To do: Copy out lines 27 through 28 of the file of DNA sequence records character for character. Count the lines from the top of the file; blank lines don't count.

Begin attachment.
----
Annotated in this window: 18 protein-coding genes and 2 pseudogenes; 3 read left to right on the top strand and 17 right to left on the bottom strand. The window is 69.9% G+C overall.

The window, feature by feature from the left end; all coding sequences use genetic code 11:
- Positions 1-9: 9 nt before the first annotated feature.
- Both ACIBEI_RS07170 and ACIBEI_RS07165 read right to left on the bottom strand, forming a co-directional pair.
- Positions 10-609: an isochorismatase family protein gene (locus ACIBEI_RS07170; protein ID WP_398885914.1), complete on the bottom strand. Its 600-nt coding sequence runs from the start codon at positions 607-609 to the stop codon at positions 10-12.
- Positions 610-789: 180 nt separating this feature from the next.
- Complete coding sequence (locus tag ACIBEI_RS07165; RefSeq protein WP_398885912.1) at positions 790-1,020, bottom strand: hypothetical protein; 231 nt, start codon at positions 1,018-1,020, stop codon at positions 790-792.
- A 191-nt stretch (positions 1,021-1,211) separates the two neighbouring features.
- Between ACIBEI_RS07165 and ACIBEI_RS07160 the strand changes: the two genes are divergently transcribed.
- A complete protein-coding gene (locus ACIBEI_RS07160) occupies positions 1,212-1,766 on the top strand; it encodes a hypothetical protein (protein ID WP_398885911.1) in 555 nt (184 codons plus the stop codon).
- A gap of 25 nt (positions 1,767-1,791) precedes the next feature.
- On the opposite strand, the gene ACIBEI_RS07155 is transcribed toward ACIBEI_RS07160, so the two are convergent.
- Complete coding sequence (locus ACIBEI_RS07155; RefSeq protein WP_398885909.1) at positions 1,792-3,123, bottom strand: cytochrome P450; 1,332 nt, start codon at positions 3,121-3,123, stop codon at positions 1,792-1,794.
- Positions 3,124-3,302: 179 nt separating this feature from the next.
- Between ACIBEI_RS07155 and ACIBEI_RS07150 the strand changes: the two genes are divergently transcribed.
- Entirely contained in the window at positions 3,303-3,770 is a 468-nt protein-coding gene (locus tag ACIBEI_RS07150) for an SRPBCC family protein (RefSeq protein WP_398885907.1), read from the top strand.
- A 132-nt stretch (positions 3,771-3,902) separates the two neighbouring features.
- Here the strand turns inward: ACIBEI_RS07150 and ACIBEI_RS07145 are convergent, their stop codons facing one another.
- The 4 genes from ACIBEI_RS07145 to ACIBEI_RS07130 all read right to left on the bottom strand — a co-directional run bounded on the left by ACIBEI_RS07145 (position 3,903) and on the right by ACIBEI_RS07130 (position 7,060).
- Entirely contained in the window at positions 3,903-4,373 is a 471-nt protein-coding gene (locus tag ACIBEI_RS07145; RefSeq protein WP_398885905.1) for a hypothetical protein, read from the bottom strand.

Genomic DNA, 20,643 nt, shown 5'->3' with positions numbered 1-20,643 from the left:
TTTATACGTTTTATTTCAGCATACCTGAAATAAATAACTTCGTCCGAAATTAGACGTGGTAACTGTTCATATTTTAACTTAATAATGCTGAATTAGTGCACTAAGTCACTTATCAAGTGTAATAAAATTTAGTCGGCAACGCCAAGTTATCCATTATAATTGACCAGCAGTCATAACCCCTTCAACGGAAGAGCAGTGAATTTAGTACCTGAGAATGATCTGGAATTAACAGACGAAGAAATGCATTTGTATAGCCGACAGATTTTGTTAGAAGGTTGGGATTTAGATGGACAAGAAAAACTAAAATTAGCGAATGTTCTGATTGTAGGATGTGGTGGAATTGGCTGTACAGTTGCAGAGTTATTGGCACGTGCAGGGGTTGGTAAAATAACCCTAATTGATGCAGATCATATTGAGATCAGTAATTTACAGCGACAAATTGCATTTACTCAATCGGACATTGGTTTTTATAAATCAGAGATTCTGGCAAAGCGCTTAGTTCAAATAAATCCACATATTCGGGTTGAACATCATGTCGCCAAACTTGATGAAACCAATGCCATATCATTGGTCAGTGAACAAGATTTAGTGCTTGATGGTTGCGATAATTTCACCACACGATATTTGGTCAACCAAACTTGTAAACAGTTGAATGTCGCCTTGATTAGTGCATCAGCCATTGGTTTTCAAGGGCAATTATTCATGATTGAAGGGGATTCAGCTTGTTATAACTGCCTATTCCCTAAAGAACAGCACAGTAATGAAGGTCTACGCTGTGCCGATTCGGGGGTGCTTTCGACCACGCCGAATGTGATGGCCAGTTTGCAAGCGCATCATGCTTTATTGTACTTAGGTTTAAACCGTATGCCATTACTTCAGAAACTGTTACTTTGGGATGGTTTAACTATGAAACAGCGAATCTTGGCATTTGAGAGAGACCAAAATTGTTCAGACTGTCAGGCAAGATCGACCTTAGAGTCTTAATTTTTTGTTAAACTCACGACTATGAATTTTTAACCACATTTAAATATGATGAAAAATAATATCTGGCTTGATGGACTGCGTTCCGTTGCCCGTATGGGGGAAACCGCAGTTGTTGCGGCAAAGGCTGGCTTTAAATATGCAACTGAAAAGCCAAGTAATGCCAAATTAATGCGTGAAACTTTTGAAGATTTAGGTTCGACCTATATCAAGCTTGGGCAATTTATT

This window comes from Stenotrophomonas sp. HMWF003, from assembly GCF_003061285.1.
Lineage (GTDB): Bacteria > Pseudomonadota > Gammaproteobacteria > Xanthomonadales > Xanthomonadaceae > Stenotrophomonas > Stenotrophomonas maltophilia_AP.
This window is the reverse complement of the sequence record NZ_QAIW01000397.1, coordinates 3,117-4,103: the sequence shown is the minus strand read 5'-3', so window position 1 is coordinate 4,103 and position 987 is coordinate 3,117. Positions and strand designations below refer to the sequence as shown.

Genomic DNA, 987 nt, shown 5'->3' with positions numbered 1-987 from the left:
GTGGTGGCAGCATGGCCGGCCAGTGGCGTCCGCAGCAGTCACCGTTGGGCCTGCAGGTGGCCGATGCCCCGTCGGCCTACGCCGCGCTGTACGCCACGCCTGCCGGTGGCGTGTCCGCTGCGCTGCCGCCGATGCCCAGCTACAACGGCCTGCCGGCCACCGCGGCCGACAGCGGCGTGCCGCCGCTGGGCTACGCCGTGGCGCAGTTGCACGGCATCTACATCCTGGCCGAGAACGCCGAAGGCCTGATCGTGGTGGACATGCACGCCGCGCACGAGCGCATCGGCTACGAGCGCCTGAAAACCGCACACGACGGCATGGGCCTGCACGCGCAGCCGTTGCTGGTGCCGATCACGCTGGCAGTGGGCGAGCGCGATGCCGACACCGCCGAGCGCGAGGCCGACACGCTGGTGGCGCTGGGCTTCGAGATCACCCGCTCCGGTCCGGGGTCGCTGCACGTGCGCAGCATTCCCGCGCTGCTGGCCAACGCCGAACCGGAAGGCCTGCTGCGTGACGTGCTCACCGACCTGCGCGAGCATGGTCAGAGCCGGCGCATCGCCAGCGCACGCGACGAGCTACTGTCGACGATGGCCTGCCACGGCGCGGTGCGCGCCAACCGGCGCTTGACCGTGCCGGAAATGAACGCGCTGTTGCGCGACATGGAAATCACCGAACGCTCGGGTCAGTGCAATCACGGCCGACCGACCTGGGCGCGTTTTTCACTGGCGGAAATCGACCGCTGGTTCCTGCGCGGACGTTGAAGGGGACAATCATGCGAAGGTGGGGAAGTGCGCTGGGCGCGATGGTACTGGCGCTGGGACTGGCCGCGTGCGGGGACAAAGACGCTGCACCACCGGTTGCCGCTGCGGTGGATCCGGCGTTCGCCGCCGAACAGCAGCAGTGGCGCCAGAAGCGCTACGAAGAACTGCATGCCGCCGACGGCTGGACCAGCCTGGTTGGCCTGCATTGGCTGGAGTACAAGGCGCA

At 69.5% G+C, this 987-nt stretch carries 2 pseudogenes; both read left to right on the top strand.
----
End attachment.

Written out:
GTGGTGGCAGCATGGCCGGCCAGTGGCGTCCGCAGCAGTCACCGTTGGGCCTGCAGGTGGCCGATGCCCCGTCGGCCTACGCCGCGCTGTACGCCACGCCTGCCGGTGGCGTGTCCGCTGCGCTGCCGCCGATGCCCAGCTACAACGGCCTGCCGGCCACCGCGGCCGACAGCGGCGTGCCGCCGCTGGGCTACGCCGTGGCGCAGTTGCACGGCATCTACATCCTGGCCGAGAACGCCGAAGGCCTGATCGTGGTGGACATGCACGCCGCGCACGAGCGCATCGGCTACGAGCGCCTGAAAACCGCACACGACGGCATGGGCCTGCACGCGCAGCCGTTGCTGGTGCCGATCACGCTGGCAGTGGGCGAGCGCGATGCCGACACCGCCGAGCGCGAGGCCGACACGCTGGTGGCGCTGGGCTTCGAGATCACCCGCTCCGGTCCGGGGTCGCTGCACGTGCGCAGCATTCCCGCGCTGCTGGCCAACGCCGAACCGGAAGGCCTGCTGCGTGACGTGCTCACCGACCTGCGCGAGCATGGTCAGAGCCGGCGCATCGCCAGCGCACGCGACGAGCTACTGTCGACGATGGCCTGCCACGGCGCGGTGCGCGCCAACCGGCGCTTGACCGTGCCGGAAATGAACGCGCTGTTGCGCGACATGGAAATCACCGAACGCTCGGGTCAGTGCAATCACGGCCGACCGACCTGGGCGCGTTTTTCACTGGCGGAAATCGACCGCTGGTTCCTGCGCGGACGTTGAAGGGGACAATCATGCGAAGGTGGGGAAGTGCGCTGGGCGCGATGGTACTGGCGCTGGGACTGGCCGCGTGCGGGGACAAAGACGCTGCACCACCGGTTGCCGCTGCGGTGGATCCGGCGTTCGCCGCCGAACAGCAGCAGTGGCGCCAGAAGCGCTACGAAGAACTGCATGCCGCCGACGGCTGGACCAGCCTGGTTGGCCTGCATTGGCTGGAGTACAAGGCGCA

At 69.5% G+C, this 987-nt stretch carries 2 pseudogenes; both read left to right on the top strand.